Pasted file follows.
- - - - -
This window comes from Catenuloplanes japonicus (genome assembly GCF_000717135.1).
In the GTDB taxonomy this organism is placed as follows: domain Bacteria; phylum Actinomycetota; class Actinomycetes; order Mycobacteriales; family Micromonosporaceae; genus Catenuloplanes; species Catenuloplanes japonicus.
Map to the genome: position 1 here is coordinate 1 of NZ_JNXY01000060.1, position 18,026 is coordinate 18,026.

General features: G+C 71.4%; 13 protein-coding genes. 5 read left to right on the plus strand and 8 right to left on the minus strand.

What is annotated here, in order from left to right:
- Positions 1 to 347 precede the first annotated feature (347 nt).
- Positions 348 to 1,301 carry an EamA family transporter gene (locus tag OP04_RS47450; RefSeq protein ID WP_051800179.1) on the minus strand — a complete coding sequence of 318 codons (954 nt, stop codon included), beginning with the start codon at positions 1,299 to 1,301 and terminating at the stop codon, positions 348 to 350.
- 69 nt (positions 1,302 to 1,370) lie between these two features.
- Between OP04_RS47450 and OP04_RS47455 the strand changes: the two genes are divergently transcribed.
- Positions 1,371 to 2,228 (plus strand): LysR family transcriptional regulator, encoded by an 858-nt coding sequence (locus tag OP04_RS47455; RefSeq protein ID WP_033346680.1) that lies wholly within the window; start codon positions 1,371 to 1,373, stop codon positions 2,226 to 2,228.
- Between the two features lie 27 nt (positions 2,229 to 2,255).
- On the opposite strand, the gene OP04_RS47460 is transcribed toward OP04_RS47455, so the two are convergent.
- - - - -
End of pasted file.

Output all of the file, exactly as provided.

This window comes from Catenuloplanes japonicus (genome assembly GCF_000717135.1).
In the GTDB taxonomy this organism is placed as follows: domain Bacteria; phylum Actinomycetota; class Actinomycetes; order Mycobacteriales; family Micromonosporaceae; genus Catenuloplanes; species Catenuloplanes japonicus.
Map to the genome: position 1 here is coordinate 1 of NZ_JNXY01000060.1, position 18,026 is coordinate 18,026.

General features: G+C 71.4%; 13 protein-coding genes. 5 read left to right on the plus strand and 8 right to left on the minus strand.

What is annotated here, in order from left to right:
- Positions 1 to 347 precede the first annotated feature (347 nt).
- Positions 348 to 1,301 carry an EamA family transporter gene (locus tag OP04_RS47450; RefSeq protein ID WP_051800179.1) on the minus strand — a complete coding sequence of 318 codons (954 nt, stop codon included), beginning with the start codon at positions 1,299 to 1,301 and terminating at the stop codon, positions 348 to 350.
- 69 nt (positions 1,302 to 1,370) lie between these two features.
- Between OP04_RS47450 and OP04_RS47455 the strand changes: the two genes are divergently transcribed.
- Positions 1,371 to 2,228 (plus strand): LysR family transcriptional regulator, encoded by an 858-nt coding sequence (locus tag OP04_RS47455; RefSeq protein ID WP_033346680.1) that lies wholly within the window; start codon positions 1,371 to 1,373, stop codon positions 2,226 to 2,228.
- Between the two features lie 27 nt (positions 2,229 to 2,255).
- On the opposite strand, the gene OP04_RS47460 is transcribed toward OP04_RS47455, so the two are convergent.